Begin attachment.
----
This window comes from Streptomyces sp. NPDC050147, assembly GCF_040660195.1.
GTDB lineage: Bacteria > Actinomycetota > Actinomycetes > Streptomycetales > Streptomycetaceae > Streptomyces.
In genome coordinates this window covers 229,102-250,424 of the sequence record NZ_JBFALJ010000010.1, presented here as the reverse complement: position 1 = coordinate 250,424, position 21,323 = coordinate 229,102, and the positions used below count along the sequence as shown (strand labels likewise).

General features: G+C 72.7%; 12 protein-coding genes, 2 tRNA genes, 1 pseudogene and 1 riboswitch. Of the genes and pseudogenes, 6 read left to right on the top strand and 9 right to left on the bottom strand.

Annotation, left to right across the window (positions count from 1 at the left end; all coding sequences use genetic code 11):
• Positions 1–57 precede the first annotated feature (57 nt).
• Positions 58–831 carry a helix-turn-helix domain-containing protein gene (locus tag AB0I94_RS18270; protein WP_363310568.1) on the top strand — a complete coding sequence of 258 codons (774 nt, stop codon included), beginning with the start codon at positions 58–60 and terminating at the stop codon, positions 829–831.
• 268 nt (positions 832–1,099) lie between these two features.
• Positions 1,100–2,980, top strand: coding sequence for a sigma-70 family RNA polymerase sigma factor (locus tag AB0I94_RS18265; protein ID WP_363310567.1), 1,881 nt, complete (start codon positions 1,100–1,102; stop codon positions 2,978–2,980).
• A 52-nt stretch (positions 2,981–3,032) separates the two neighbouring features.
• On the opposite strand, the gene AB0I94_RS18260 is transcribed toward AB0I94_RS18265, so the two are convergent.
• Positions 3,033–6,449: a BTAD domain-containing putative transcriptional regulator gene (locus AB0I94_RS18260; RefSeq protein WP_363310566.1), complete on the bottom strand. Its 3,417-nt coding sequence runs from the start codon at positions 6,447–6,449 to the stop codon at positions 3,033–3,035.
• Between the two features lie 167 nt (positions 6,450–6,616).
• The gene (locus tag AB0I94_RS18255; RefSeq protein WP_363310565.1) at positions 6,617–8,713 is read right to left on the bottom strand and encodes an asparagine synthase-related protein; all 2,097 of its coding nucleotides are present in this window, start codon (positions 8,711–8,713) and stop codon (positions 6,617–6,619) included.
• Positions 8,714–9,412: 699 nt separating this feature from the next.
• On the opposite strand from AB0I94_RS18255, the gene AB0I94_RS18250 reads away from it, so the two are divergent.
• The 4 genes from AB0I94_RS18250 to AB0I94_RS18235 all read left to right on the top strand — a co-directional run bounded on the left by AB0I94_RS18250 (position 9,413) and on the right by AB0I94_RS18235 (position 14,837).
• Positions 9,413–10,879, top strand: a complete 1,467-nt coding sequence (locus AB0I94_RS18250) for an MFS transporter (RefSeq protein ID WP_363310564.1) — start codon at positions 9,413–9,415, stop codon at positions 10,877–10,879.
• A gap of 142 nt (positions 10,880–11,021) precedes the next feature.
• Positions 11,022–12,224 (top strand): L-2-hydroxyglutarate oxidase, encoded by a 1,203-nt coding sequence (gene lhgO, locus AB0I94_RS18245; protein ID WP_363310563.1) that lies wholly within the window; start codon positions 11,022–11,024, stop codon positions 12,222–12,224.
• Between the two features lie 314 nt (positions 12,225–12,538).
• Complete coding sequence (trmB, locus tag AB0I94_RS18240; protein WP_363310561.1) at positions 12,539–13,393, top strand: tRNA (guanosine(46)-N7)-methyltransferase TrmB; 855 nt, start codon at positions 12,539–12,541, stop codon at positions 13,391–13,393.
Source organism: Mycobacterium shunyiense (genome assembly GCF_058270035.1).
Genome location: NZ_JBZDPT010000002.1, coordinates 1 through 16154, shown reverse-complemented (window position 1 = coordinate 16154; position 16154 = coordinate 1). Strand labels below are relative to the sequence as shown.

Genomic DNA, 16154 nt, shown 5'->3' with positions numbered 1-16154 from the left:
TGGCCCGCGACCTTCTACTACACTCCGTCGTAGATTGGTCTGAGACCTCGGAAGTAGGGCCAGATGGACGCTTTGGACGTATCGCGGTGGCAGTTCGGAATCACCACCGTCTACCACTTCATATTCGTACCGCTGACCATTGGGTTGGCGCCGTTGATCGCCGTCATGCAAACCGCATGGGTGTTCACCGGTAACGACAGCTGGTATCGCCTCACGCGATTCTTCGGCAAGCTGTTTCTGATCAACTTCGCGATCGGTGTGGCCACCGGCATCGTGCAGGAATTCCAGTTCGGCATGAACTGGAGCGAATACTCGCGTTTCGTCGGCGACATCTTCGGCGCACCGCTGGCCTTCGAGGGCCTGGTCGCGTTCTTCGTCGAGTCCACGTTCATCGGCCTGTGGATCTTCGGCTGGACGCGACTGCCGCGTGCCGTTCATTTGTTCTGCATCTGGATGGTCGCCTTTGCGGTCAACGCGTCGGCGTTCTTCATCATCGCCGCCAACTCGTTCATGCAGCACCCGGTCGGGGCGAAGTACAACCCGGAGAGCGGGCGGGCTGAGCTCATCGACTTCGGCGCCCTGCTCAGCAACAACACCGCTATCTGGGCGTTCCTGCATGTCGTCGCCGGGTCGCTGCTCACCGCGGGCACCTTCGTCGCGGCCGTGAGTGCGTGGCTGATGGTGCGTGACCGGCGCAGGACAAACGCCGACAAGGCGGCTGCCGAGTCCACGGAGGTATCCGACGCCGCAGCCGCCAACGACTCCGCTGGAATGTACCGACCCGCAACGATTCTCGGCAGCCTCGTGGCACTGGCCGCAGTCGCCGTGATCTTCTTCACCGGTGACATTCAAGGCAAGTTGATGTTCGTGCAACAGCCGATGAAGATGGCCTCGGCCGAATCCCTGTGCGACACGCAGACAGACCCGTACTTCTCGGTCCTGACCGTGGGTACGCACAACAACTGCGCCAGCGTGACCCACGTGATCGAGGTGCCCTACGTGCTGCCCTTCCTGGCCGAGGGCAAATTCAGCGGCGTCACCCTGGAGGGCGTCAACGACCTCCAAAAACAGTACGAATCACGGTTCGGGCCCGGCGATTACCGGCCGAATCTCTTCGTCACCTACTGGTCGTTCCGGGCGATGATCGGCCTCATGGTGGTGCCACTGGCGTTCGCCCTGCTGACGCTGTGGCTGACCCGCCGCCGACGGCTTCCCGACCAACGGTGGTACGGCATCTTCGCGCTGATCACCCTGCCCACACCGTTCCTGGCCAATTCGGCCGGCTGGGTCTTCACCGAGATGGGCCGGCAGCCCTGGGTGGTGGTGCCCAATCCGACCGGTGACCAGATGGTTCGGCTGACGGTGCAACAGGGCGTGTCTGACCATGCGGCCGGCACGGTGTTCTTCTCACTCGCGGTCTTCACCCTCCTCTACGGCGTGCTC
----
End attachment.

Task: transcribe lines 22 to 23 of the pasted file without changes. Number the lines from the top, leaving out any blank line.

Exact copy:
• Complete coding sequence (trmB, locus tag AB0I94_RS18240; protein WP_363310561.1) at positions 12,539–13,393, top strand: tRNA (guanosine(46)-N7)-methyltransferase TrmB; 855 nt, start codon at positions 12,539–12,541, stop codon at positions 13,391–13,393.
Source organism: Mycobacterium shunyiense (genome assembly GCF_058270035.1).